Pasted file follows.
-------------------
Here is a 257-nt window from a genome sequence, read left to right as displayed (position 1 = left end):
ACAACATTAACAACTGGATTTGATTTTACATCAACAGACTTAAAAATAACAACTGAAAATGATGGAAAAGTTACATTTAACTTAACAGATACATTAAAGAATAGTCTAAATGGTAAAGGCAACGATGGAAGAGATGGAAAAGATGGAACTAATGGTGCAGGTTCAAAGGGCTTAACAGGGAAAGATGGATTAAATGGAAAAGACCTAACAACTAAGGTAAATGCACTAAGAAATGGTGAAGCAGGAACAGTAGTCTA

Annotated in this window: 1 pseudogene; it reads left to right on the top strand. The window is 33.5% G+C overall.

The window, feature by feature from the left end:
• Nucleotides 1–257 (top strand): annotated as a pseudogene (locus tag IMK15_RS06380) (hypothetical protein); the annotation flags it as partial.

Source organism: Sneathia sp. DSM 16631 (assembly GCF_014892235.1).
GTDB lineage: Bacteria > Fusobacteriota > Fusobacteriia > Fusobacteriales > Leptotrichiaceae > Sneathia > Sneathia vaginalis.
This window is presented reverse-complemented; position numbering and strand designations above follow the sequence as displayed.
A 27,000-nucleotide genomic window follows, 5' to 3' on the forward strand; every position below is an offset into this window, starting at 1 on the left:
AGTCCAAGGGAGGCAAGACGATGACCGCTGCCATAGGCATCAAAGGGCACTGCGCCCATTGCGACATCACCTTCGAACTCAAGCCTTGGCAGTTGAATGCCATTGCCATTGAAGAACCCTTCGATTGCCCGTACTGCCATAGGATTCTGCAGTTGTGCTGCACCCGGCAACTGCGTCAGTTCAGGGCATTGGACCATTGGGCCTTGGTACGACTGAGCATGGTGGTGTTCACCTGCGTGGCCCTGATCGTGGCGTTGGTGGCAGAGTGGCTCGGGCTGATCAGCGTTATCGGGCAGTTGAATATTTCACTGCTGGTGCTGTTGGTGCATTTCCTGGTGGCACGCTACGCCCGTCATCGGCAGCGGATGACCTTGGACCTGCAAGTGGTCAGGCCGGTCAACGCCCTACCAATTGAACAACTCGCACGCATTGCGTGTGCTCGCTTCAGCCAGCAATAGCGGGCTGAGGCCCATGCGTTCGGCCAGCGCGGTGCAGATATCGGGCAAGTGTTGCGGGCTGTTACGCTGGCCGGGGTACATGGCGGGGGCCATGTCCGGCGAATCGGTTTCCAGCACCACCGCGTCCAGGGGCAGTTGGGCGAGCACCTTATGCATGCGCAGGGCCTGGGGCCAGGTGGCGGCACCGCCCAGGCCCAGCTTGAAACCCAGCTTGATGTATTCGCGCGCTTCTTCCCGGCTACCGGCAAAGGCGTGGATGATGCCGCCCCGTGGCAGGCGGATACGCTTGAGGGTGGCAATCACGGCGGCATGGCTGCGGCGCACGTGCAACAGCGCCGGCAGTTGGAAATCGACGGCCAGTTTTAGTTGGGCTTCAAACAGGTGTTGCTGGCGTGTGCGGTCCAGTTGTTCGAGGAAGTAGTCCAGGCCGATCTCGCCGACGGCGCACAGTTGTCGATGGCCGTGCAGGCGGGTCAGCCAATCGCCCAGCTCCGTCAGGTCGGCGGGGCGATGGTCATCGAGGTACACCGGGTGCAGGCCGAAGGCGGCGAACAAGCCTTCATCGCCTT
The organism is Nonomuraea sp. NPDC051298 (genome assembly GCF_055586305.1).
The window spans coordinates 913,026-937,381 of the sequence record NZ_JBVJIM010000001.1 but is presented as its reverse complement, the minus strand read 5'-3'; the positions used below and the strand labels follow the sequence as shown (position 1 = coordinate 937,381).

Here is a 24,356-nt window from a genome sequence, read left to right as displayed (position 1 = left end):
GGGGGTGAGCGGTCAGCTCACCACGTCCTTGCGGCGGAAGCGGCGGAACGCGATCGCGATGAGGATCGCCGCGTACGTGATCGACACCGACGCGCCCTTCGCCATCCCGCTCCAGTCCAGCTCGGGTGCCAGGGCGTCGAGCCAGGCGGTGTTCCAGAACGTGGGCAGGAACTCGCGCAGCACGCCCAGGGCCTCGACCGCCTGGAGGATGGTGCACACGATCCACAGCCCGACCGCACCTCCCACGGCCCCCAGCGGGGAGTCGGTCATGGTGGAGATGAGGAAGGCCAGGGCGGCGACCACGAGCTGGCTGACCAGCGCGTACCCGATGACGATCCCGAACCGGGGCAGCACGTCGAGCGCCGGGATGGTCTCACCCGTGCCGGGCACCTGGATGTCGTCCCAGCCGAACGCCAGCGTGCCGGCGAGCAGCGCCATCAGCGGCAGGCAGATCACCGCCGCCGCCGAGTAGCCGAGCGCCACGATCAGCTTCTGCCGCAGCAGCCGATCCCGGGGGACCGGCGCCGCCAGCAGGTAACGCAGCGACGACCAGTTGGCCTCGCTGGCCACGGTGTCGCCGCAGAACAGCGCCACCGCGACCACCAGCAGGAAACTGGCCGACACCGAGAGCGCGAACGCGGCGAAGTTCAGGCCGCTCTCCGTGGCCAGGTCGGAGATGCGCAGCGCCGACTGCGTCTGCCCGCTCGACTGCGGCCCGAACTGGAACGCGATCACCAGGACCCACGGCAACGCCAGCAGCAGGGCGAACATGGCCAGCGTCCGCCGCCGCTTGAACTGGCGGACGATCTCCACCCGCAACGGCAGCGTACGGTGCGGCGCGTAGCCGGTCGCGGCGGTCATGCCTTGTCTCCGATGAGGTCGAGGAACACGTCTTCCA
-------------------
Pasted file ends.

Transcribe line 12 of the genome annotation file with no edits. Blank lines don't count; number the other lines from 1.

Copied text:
The window spans coordinates 913,026-937,381 of the sequence record NZ_JBVJIM010000001.1 but is presented as its reverse complement, the minus strand read 5'-3'; the positions used below and the strand labels follow the sequence as shown (position 1 = coordinate 937,381).